One of capitalism’s historic functions has been to refine society’s class structure. Now only two classes confront each other in conflict, immediately over the division of capitalism’s wealth and ultimately over the ownership and control of the means of wealth production and distribution.
It follows from this that whatever temporary internal dissension they may undergo, each class has a common interest to unite against the other. The capitalist class—the present masters of society—can be left to look after their own affairs. Socialists are concerned with the revolution to abolish capitalism, which can only be the work of a working class politically aware, participating and united. This is why socialists are concerned with working class unity.
There are many powerful influences which run against the idea that working class interests lie in unity. Male and female workers, for example, are too often preoccupied with opposing each other in the labour market and for dominance in social organisms such as the family. Then there is the popular spurious model of class structure which the apologists of capitalism offer a model which has a “middle” class and various other shades such as “lower middle”, “upper middle” and so on, each one having a supposedly different interest.
Another potent force for dividing the working class is that of nationality. All over the world workers are taught that the artificial boundary which separates “their” country also confines special qualities like courage, verity and intelligence which are denied to those across the frontier. And finally there is the propaganda about “race”, which divides human beings on grounds of prejudice, malice and pseudo-scientific mumbo jumbo.
All of this takes no account of the fact that a social class must have a common interest, because it is only on that basis that it can be defined as a class. This unity of interest extends across all other divisions. Thus there are female, as well as male, members of the capitalist class: American, German, French, Japanese capitalists; and capitalists of all “races” black and white. Oriental and Latin.
This also applies to the working class, who exist and are exploited wherever capitalism holds sway. When there is a dispute on the industrial field which involves some sort of action such as a strike, that action is more effective if it includes a committed effort from all the employees concerned, all consciously struggling for the same object regardless of sex, “race” or any other spurious division. When this fact is ignored—as when, for example, British miners opposed the employment of miners from Italy just after the war—they are acting against their own interests.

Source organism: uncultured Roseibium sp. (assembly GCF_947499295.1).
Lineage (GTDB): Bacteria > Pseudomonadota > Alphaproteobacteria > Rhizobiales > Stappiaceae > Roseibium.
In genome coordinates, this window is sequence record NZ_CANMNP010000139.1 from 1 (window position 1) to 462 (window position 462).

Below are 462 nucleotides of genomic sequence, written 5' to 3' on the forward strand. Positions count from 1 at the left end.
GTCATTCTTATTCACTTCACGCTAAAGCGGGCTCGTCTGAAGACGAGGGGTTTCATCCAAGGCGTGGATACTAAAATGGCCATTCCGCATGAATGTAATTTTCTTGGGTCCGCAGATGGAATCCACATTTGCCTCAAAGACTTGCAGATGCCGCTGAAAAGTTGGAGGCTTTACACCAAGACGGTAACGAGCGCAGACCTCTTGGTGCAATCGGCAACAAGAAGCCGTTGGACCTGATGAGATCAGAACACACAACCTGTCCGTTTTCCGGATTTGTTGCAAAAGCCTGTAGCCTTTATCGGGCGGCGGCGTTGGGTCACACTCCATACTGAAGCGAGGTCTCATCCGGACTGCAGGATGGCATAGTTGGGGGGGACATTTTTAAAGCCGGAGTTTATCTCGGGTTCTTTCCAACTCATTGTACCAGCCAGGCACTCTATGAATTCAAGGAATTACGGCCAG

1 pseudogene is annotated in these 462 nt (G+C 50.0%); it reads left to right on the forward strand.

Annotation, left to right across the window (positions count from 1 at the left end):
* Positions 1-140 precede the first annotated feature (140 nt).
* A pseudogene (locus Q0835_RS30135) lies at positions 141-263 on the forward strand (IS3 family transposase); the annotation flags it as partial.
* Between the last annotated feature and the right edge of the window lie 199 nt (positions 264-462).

On the central issue of the ownership and control of the means of life the capitalist class can be seen to operate a unity of a sort. They each have a state machine with its armed and police force which, with varying degrees of ruthlessness, protect their monopoly in those means of life. But so far there has been no comparable recognition of class interest on the part of the workers. The socialist movement, which alone is the weapon the workers can use to take control of the state machine, is so far puny and anything but world-wide.
To remedy this is an urgent and immediate task for the working class. The socialist movement sprung from a handful of workers who understood the capitalist system and the need for its replacement by socialism. An essential clement in this understanding was that of capitalism’s class structure, of the interests which defined that structure and of the role of capitalism in forming those interests. As that understanding spreads, so will the socialist movement grow and branch out.
This movement must be based on a unity which is conscious. It does not rest on blind faith in some super intelligent vanguard or a manipulative elite who aim to lead the rest to some other, so far undefined, social system. Working class understanding and acceptance of socialist ideas will be international, just as their present support for capitalism infects the entire world.
For socialism, then, human unity is vital—a unity for the majority in society to establish a system based on majority interests. Socialists have had enough of division, of human beings opposing each other without reason, when the world is desperate for them to unite to change the basis of society.
So we struggle to persuade the working class that all of them—in the words of our Declaration of Principles “without distinction of race or sex”—have the same interests to work together to rid the world of capitalism with its artificial and destructive divisions and replace it with socialism. That will be a society of common ownership and democratic control of the means of life, of abundant production and free access to wealth.
For the first time in its unhappy history the human race will in socialist society satisfy its needs. Socialism will be abundance, freedom and unity.